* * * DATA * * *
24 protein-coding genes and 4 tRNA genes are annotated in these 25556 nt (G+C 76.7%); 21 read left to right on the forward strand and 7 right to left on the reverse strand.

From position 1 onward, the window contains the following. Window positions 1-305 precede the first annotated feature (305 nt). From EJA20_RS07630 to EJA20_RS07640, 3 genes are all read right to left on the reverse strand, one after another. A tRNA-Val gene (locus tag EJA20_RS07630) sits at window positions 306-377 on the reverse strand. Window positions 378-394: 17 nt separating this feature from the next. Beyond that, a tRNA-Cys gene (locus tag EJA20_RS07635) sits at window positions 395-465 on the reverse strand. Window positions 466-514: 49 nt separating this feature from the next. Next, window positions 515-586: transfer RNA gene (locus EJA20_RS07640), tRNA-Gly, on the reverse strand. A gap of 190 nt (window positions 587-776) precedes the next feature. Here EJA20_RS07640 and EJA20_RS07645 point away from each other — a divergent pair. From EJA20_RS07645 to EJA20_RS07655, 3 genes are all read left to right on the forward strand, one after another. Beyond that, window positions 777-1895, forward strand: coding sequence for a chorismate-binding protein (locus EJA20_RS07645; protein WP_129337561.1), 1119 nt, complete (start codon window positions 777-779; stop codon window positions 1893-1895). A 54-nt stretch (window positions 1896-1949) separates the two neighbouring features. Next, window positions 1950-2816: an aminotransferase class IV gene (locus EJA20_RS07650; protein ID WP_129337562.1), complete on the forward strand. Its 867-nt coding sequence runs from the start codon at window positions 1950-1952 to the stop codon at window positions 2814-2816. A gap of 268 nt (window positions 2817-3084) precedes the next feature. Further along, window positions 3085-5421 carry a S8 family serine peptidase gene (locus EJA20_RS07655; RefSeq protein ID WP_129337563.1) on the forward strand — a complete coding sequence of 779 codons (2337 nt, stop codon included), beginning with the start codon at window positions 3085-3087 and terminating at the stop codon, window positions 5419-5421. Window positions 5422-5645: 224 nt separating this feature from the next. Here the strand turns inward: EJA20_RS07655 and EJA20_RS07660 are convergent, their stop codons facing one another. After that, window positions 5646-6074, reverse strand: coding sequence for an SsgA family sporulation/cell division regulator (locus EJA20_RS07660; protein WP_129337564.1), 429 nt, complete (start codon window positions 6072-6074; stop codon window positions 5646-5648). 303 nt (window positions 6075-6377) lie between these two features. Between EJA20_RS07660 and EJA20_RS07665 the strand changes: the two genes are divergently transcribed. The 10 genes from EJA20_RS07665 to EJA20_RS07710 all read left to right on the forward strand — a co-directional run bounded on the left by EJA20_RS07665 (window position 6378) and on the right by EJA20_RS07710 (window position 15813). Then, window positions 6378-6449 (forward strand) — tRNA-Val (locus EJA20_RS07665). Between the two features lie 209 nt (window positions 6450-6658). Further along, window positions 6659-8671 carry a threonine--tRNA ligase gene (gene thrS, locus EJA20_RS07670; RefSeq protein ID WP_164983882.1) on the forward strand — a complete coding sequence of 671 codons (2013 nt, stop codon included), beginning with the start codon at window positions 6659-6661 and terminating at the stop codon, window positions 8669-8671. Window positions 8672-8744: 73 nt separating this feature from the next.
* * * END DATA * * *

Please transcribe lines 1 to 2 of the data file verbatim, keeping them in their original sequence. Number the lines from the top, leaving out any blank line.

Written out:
24 protein-coding genes and 4 tRNA genes are annotated in these 25556 nt (G+C 76.7%); 21 read left to right on the forward strand and 7 right to left on the reverse strand.

From position 1 onward, the window contains the following. Window positions 1-305 precede the first annotated feature (305 nt). From EJA20_RS07630 to EJA20_RS07640, 3 genes are all read right to left on the reverse strand, one after another. A tRNA-Val gene (locus tag EJA20_RS07630) sits at window positions 306-377 on the reverse strand. Window positions 378-394: 17 nt separating this feature from the next. Beyond that, a tRNA-Cys gene (locus tag EJA20_RS07635) sits at window positions 395-465 on the reverse strand. Window positions 466-514: 49 nt separating this feature from the next. Next, window positions 515-586: transfer RNA gene (locus EJA20_RS07640), tRNA-Gly, on the reverse strand. A gap of 190 nt (window positions 587-776) precedes the next feature. Here EJA20_RS07640 and EJA20_RS07645 point away from each other — a divergent pair. From EJA20_RS07645 to EJA20_RS07655, 3 genes are all read left to right on the forward strand, one after another. Beyond that, window positions 777-1895, forward strand: coding sequence for a chorismate-binding protein (locus EJA20_RS07645; protein WP_129337561.1), 1119 nt, complete (start codon window positions 777-779; stop codon window positions 1893-1895). A 54-nt stretch (window positions 1896-1949) separates the two neighbouring features. Next, window positions 1950-2816: an aminotransferase class IV gene (locus EJA20_RS07650; protein ID WP_129337562.1), complete on the forward strand. Its 867-nt coding sequence runs from the start codon at window positions 1950-1952 to the stop codon at window positions 2814-2816. A gap of 268 nt (window positions 2817-3084) precedes the next feature. Further along, window positions 3085-5421 carry a S8 family serine peptidase gene (locus EJA20_RS07655; RefSeq protein ID WP_129337563.1) on the forward strand — a complete coding sequence of 779 codons (2337 nt, stop codon included), beginning with the start codon at window positions 3085-3087 and terminating at the stop codon, window positions 5419-5421. Window positions 5422-5645: 224 nt separating this feature from the next. Here the strand turns inward: EJA20_RS07655 and EJA20_RS07660 are convergent, their stop codons facing one another. After that, window positions 5646-6074, reverse strand: coding sequence for an SsgA family sporulation/cell division regulator (locus EJA20_RS07660; protein WP_129337564.1), 429 nt, complete (start codon window positions 6072-6074; stop codon window positions 5646-5648). 303 nt (window positions 6075-6377) lie between these two features. Between EJA20_RS07660 and EJA20_RS07665 the strand changes: the two genes are divergently transcribed. The 10 genes from EJA20_RS07665 to EJA20_RS07710 all read left to right on the forward strand — a co-directional run bounded on the left by EJA20_RS07665 (window position 6378) and on the right by EJA20_RS07710 (window position 15813). Then, window positions 6378-6449 (forward strand) — tRNA-Val (locus EJA20_RS07665). Between the two features lie 209 nt (window positions 6450-6658). Further along, window positions 6659-8671 carry a threonine--tRNA ligase gene (gene thrS, locus EJA20_RS07670; RefSeq protein ID WP_164983882.1) on the forward strand — a complete coding sequence of 671 codons (2013 nt, stop codon included), beginning with the start codon at window positions 6659-6661 and terminating at the stop codon, window positions 8669-8671. Window positions 8672-8744: 73 nt separating this feature from the next.